Definition and History of Orthoplastic Surgery

Authors: {'first_name': 'Zoran Marij', 'last_name': 'Arnez'}
Keywords: orthoplastic surgerytraumalower leg open fracturesorganization of service 
DOI: http://doi.org/10.29337/ijops.43
 Accepted on 28 May 2019            Submitted on 06 May 2019

Dear Sir,

The author of this Letter disagrees with much of the content of the Editorial by Scott Levin [1], in particular with the definition and the history of orthoplastic (OS) surgery.

Definition of OS

In his 1993 article, Levin defined the OS as “the principles and practices of orthopedic and plastic surgery applied to a clinical problem either by a single provider, or team of providers working in concert for the benefit of the patient.”

This definition is misleading and inaccurate. It implies that surgery, done by any surgeon (orthopedic, plastic, general, trauma, etc.) alone or by a group of surgeons, who “apply the principles and practices of orthopedic and plastic surgery to a clinical problem,” qualifies as OS. Instead, OS is a team-work of two surgical teams (composed of one or more surgeons) specialized in the orthopedic and plastic surgery, who work side-by-side, each one performing one or more specific pre-defined tasks, offering a 24/7 service for acute trauma patients.

Dealing with acute long bone trauma and limb salvage requires around-the-clock existence of orthopedic and plastic surgery services. A single surgeon, even if trained in the two specialties, cannot deal with multiple traumatized patients, reduce the operating times and resolve post-operative (microvascular) complications, teams of surgeons (orthopedic, plastic, microvascular) can.

Organization of work permitting synchronized work of two or more teams of different specialties in the acute set-up is a significant challenge. From this reason, OS is performed in centers where such services are available at an expert level. Approaching acute trauma with organized collaboration between orthopedic and plastic surgery obviates delays in treatment and leads to better outcomes as evidenced by the BAPRAS/BOA standards experience in the UK.

Oncologic reconstructions, composite, and non-acute microsurgical reconstructions, on the other hand, are planned operations. Since they do not represent a surgical emergency, as limb salvage, they do require the presence of two or more different surgical teams but not the existence of orthopedic and plastic services round-the-clock.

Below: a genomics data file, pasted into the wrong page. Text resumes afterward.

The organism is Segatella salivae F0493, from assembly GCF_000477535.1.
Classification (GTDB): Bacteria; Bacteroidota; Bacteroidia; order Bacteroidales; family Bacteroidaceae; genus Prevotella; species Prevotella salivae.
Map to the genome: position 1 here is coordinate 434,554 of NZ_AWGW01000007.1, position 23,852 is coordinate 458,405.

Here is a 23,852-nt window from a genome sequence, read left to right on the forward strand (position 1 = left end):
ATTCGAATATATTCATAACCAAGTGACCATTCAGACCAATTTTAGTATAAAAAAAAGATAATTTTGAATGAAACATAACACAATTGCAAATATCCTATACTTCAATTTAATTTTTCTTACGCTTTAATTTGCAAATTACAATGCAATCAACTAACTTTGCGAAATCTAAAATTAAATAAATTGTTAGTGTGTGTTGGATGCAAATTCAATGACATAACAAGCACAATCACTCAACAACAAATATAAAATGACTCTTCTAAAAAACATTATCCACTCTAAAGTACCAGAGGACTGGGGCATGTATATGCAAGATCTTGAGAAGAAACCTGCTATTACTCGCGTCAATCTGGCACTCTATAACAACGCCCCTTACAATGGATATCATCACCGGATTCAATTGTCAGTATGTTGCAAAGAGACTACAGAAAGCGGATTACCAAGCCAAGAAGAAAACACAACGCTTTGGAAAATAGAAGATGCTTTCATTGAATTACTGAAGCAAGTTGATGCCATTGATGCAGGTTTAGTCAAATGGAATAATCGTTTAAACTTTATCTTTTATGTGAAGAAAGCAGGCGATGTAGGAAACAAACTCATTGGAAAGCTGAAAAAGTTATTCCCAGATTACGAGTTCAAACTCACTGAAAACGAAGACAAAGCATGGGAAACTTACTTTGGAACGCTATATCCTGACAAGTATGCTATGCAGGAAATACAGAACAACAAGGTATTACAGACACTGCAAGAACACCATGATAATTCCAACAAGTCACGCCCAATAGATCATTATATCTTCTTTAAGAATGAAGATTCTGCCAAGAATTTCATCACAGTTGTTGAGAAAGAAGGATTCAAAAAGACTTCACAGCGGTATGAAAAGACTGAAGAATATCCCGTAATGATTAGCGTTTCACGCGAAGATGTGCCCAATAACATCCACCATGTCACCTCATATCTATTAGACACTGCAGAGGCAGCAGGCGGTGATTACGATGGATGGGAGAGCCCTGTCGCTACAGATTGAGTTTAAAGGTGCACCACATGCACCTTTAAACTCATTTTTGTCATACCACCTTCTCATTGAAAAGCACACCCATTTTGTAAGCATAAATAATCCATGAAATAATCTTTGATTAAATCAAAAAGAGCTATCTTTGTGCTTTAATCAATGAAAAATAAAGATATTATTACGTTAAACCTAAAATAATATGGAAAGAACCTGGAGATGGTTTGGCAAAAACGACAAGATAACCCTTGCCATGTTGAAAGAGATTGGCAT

History of OS surgery

An organized collaboration of orthopedic and plastic surgeons in the treatment of acute trauma had been practiced long before Scot Levin’s definition of OS was published in 1992 [2, 3].

The authors of this Letter had the privilege to work in Marko Godina’s microsurgical team in Ljubljana from 1977 until his untimely death in 1986. Based on his personal experience, he wishes to bring to attention some forgotten information about the history of OS as we lived it in Ljubljana.

As explained in Godina’s “Thesis on the management of injuries to the lower extremity” [2], the main problem, in the early 1970s and before, was the lack of understanding that complex injuries to the lower leg required simultaneous early care by two surgical specialties, orthopedic and plastic surgery. To achieve such care required a new type of emergency trauma organization aimed at bringing together the two services to perform the combined treatment 24 hours per day, seven days per week [2, 3]. In Ljubljana (Slovenia) such organized collaboration was initiated by Marko Godina in 1976 [2]. Since 1979, a 7/24/365 service has been available for the treatment of acute (lower and upper extremity) trauma [2]. The service involved trauma/orthopedic and plastic surgeons and the Microsurgery team (surgeons of different specialties, mainly plastic surgeons, trained in microsurgery and experienced in replantation and free tissue transfer) [3]. The outcomes of such OS approach are well known to plastic and orthopedic surgeons all over the world from Godina’s corner-stone article in 1986 [4]. The organization of such a service was described in Clinics of Plastic Surgery in 1991 [5]. This “Ljubljana” concept of two teams of surgeons, orthopedic and plastic, working together with acute trauma cases from the first visit in emergency department to final full weight-bearing, doing what each specialty knows best, has been popularized in Europe and USA in conferences and through many observers and fellows staying with us before and after Godina’s death.